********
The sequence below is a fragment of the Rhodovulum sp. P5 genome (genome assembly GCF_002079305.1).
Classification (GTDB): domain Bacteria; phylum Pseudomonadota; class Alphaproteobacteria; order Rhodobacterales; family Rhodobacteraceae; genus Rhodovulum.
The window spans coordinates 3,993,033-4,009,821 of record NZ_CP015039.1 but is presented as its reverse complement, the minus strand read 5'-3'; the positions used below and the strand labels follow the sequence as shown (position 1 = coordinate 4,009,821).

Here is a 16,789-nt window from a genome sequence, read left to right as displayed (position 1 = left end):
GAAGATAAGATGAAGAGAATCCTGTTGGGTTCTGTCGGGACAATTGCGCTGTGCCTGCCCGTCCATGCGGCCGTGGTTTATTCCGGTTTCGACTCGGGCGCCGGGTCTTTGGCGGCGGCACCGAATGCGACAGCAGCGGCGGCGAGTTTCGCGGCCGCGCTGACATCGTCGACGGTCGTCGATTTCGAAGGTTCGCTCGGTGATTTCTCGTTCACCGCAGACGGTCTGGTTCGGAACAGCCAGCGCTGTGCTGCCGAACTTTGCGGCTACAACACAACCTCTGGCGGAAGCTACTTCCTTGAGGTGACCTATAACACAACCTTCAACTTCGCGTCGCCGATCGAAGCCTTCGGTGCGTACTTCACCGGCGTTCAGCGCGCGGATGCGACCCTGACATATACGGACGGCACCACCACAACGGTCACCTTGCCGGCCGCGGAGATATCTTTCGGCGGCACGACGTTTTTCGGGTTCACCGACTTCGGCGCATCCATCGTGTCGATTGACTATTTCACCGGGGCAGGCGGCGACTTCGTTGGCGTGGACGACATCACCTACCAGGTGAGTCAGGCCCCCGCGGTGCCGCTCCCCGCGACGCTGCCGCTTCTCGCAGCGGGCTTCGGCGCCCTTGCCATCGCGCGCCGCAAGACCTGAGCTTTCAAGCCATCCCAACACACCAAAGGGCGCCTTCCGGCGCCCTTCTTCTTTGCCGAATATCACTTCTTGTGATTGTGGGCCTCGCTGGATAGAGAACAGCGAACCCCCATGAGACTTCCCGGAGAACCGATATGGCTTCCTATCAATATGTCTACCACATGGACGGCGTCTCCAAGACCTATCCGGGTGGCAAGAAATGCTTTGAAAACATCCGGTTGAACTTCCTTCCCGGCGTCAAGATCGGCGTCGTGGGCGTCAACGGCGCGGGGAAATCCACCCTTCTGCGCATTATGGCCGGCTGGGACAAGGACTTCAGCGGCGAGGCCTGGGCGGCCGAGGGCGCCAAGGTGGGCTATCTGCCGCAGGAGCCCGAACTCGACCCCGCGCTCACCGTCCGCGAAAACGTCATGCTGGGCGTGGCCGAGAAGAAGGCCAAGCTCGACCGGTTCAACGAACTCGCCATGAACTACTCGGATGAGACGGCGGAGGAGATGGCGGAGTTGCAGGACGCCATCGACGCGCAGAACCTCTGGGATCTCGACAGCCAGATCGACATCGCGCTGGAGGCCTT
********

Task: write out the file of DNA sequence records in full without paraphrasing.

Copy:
The sequence below is a fragment of the Rhodovulum sp. P5 genome (genome assembly GCF_002079305.1).
Classification (GTDB): domain Bacteria; phylum Pseudomonadota; class Alphaproteobacteria; order Rhodobacterales; family Rhodobacteraceae; genus Rhodovulum.
The window spans coordinates 3,993,033-4,009,821 of record NZ_CP015039.1 but is presented as its reverse complement, the minus strand read 5'-3'; the positions used below and the strand labels follow the sequence as shown (position 1 = coordinate 4,009,821).

Here is a 16,789-nt window from a genome sequence, read left to right as displayed (position 1 = left end):
GAAGATAAGATGAAGAGAATCCTGTTGGGTTCTGTCGGGACAATTGCGCTGTGCCTGCCCGTCCATGCGGCCGTGGTTTATTCCGGTTTCGACTCGGGCGCCGGGTCTTTGGCGGCGGCACCGAATGCGACAGCAGCGGCGGCGAGTTTCGCGGCCGCGCTGACATCGTCGACGGTCGTCGATTTCGAAGGTTCGCTCGGTGATTTCTCGTTCACCGCAGACGGTCTGGTTCGGAACAGCCAGCGCTGTGCTGCCGAACTTTGCGGCTACAACACAACCTCTGGCGGAAGCTACTTCCTTGAGGTGACCTATAACACAACCTTCAACTTCGCGTCGCCGATCGAAGCCTTCGGTGCGTACTTCACCGGCGTTCAGCGCGCGGATGCGACCCTGACATATACGGACGGCACCACCACAACGGTCACCTTGCCGGCCGCGGAGATATCTTTCGGCGGCACGACGTTTTTCGGGTTCACCGACTTCGGCGCATCCATCGTGTCGATTGACTATTTCACCGGGGCAGGCGGCGACTTCGTTGGCGTGGACGACATCACCTACCAGGTGAGTCAGGCCCCCGCGGTGCCGCTCCCCGCGACGCTGCCGCTTCTCGCAGCGGGCTTCGGCGCCCTTGCCATCGCGCGCCGCAAGACCTGAGCTTTCAAGCCATCCCAACACACCAAAGGGCGCCTTCCGGCGCCCTTCTTCTTTGCCGAATATCACTTCTTGTGATTGTGGGCCTCGCTGGATAGAGAACAGCGAACCCCCATGAGACTTCCCGGAGAACCGATATGGCTTCCTATCAATATGTCTACCACATGGACGGCGTCTCCAAGACCTATCCGGGTGGCAAGAAATGCTTTGAAAACATCCGGTTGAACTTCCTTCCCGGCGTCAAGATCGGCGTCGTGGGCGTCAACGGCGCGGGGAAATCCACCCTTCTGCGCATTATGGCCGGCTGGGACAAGGACTTCAGCGGCGAGGCCTGGGCGGCCGAGGGCGCCAAGGTGGGCTATCTGCCGCAGGAGCCCGAACTCGACCCCGCGCTCACCGTCCGCGAAAACGTCATGCTGGGCGTGGCCGAGAAGAAGGCCAAGCTCGACCGGTTCAACGAACTCGCCATGAACTACTCGGATGAGACGGCGGAGGAGATGGCGGAGTTGCAGGACGCCATCGACGCGCAGAACCTCTGGGATCTCGACAGCCAGATCGACATCGCGCTGGAGGCCTT